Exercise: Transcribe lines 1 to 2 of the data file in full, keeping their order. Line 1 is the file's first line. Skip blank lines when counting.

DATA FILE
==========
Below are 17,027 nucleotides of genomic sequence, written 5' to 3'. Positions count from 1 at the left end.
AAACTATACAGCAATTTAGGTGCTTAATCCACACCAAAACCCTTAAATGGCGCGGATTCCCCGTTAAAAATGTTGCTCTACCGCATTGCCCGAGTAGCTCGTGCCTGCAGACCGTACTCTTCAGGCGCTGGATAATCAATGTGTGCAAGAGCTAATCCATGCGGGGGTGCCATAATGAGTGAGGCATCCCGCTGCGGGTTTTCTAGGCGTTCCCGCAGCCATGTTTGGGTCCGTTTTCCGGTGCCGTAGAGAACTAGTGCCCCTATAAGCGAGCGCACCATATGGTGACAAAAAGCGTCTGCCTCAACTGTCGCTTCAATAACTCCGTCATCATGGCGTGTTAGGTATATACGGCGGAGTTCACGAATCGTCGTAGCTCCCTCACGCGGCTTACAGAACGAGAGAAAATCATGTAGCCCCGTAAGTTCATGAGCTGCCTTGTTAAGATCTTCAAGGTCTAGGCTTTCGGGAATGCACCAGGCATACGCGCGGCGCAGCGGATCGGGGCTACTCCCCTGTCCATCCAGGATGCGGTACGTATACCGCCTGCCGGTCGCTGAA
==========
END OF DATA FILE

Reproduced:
Below are 17,027 nucleotides of genomic sequence, written 5' to 3'. Positions count from 1 at the left end.
AAACTATACAGCAATTTAGGTGCTTAATCCACACCAAAACCCTTAAATGGCGCGGATTCCCCGTTAAAAATGTTGCTCTACCGCATTGCCCGAGTAGCTCGTGCCTGCAGACCGTACTCTTCAGGCGCTGGATAATCAATGTGTGCAAGAGCTAATCCATGCGGGGGTGCCATAATGAGTGAGGCATCCCGCTGCGGGTTTTCTAGGCGTTCCCGCAGCCATGTTTGGGTCCGTTTTCCGGTGCCGTAGAGAACTAGTGCCCCTATAAGCGAGCGCACCATATGGTGACAAAAAGCGTCTGCCTCAACTGTCGCTTCAATAACTCCGTCATCATGGCGTGTTAGGTATATACGGCGGAGTTCACGAATCGTCGTAGCTCCCTCACGCGGCTTACAGAACGAGAGAAAATCATGTAGCCCCGTAAGTTCATGAGCTGCCTTGTTAAGATCTTCAAGGTCTAGGCTTTCGGGAATGCACCAGGCATACGCGCGGCGCAGCGGATCGGGGCTACTCCCCTGTCCATCCAGGATGCGGTACGTATACCGCCTGCCGGTCGCTGAA